American Heritage® Dictionary of the English Language, Fourth Edition
- adj. Departing from a recognized, conventional, or established norm or pattern. See Synonyms at strange.
- adj. Deviating from a circular form or path, as in an elliptical orbit.
- adj. Not situated at or in the geometric center.
- adj. Having the axis located elsewhere than at the geometric center.
- n. One that deviates markedly from an established norm, especially a person of odd or unconventional behavior.
- n. Physics A disk or wheel having its axis of revolution displaced from its center so that it is capable of imparting reciprocating motion.
Century Dictionary and Cyclopedia
- Not located or situated in the center; away from the center or axis: as, in botany, lateral embryos and the stipes of some hymenomycetous fungi are said to be eccentric.
- In medicine, not originating or existing in the center or central parts; due to peripheral causes: as, eccentric irritation; eccentric convulsions (that is, convulsions due to peripheral irritation).
- Not coincident as regards center; specifically, in geometry, not having the same center: applied to circles and spheres which have not the same center, and consequently are not parallel: opposed to concentric, having a common center.
- Not coincident as regards course or aim; tending to a different end or result; devious.
- Deviating, or characterized by deviation, from recognized, stated, or usual methods or practice, or from established forms, laws, etc.; irregular; erratic; odd: as, eccentric conduct; an eccentric person.
- Of or pertaining to an eccentric: as, the eccentric anomaly of a planet; the eccentric rod of a steam-engine.
- In senses 3 and 6 sometimes written excentric.
- n. In ancient astronomy, a circle having its center remote from the earth and carrying an epicycle which in its turn was supposed to carry a planet.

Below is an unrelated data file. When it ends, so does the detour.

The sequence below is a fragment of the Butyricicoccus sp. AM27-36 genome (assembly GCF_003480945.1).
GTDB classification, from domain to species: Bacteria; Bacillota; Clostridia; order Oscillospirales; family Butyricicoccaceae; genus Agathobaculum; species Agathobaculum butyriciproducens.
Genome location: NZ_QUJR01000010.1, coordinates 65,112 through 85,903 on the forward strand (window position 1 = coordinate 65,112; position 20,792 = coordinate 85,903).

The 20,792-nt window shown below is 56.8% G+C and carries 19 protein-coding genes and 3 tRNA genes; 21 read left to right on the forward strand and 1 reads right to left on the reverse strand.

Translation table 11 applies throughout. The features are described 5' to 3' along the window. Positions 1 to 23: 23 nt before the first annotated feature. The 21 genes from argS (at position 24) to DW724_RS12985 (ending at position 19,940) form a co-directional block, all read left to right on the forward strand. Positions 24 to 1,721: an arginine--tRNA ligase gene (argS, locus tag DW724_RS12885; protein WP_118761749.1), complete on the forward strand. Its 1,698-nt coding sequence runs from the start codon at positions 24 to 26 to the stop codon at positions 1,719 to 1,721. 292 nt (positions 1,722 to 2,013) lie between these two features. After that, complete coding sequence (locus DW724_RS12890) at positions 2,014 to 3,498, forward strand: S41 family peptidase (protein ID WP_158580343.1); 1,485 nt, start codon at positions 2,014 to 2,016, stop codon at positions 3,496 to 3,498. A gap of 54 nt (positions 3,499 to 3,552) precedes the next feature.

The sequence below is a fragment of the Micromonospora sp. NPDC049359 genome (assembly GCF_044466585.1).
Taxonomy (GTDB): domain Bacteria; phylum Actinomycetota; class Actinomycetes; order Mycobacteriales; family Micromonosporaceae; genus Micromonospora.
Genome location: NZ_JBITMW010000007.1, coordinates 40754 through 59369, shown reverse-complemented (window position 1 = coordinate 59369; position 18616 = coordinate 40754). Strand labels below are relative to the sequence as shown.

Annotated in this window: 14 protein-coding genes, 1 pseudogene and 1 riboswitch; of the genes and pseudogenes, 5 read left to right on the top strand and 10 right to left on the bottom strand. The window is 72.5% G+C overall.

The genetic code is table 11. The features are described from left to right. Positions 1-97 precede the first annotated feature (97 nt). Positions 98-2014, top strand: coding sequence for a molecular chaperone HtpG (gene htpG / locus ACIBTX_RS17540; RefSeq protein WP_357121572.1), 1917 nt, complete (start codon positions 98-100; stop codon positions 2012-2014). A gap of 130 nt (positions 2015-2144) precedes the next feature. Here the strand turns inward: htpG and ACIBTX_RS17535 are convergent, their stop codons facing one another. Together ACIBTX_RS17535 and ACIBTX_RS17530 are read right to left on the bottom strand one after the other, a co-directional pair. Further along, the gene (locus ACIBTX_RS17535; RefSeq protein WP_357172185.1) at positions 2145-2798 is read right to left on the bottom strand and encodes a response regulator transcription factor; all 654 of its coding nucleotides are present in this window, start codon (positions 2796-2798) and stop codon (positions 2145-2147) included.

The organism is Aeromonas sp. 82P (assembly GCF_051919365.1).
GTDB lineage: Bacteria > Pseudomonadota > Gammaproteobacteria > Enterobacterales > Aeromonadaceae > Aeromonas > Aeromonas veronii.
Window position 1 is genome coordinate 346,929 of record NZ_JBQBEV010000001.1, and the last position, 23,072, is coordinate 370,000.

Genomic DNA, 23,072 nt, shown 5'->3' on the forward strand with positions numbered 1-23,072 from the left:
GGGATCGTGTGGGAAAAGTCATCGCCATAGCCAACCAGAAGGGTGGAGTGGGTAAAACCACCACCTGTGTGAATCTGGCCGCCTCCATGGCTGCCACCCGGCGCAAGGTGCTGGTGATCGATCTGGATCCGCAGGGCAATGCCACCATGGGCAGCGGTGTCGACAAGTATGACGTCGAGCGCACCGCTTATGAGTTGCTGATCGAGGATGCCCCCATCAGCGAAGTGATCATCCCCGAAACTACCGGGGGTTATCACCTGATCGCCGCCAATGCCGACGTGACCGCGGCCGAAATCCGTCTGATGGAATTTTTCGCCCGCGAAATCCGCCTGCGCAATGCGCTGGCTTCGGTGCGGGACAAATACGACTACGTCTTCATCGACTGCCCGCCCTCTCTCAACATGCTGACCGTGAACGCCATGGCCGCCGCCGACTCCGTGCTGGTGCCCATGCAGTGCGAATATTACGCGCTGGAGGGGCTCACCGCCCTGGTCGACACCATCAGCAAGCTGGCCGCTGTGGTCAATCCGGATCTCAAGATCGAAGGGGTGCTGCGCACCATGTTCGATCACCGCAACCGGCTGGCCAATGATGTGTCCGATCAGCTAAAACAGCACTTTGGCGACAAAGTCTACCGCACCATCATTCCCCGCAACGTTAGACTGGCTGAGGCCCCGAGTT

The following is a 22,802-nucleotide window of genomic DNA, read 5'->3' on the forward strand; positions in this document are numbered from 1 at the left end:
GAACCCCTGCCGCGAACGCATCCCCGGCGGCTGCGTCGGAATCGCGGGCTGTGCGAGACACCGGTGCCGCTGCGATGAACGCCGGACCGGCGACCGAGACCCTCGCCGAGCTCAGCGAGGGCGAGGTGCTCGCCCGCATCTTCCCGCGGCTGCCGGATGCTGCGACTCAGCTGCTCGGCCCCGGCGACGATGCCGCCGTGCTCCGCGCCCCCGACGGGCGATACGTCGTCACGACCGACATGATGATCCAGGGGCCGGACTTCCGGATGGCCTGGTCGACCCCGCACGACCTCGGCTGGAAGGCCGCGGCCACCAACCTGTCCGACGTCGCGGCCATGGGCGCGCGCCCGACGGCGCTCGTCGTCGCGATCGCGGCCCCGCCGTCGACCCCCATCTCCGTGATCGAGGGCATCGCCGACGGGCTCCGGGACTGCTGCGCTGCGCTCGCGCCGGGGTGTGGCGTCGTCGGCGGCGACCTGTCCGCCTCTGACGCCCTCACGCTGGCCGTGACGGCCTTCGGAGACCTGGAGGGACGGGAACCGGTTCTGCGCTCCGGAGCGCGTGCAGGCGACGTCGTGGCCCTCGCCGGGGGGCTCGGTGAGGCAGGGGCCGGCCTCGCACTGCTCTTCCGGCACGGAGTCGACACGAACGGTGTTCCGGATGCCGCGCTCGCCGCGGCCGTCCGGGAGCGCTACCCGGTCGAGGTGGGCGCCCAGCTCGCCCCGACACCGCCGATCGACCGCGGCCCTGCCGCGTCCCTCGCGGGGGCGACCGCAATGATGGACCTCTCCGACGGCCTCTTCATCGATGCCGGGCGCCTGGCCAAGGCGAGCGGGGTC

- n. In mod. astron., a circle described about the center of an elliptical orbit, with half the major axis for radius.
- n. In mech., a device for converting a regular circular motion into an irregular reciprocating rectilinear motion. It acts upon the body moved by it through its perimeter like a cam, with which it is sometimes classed; but all its peculiarities of motion are essentially those of a crank-motion, and it may be considered as a crank having a wrist of larger diameter than the throw. In the steam-engine it is a disk fitted to the shaft, with its center placed at one side of the center of the shaft, and it acts to convert the rotary motion of the shaft into the reciprocating motion of the valve-gear of the cylinder, and thus to make the engine self-acting. (see link-motion, reversing-gear, and cut-off.) In this sense sometimes written excentric.
- n. One who or that which is irregular or anomalous in action; a person of eccentric habits.
- In astronomy, noting orbital motion which is not in a circle around the center of attraction; as applied to curves generally, deviating from circularity, as the ellipse and hyperbola.
- adj. not at or in the centre.
- adj. not perfectly circular.
- adj. having a different center.
- adj. of a person deviating from the norm; behaving unexpectedly or differently.
- adj. physiology (of a motion) against or in the opposite direction of contraction of a muscle. (E.g. flexion of the lower arm (bending of the elbow joint) by an external force while contracting the triceps and other elbow extensor muscles to control that movement; opening of the jaw while flexing the masseter).
- n. One who does not behave like others.
- n. A disk or wheel with its axis off centre, giving a reciprocating motion.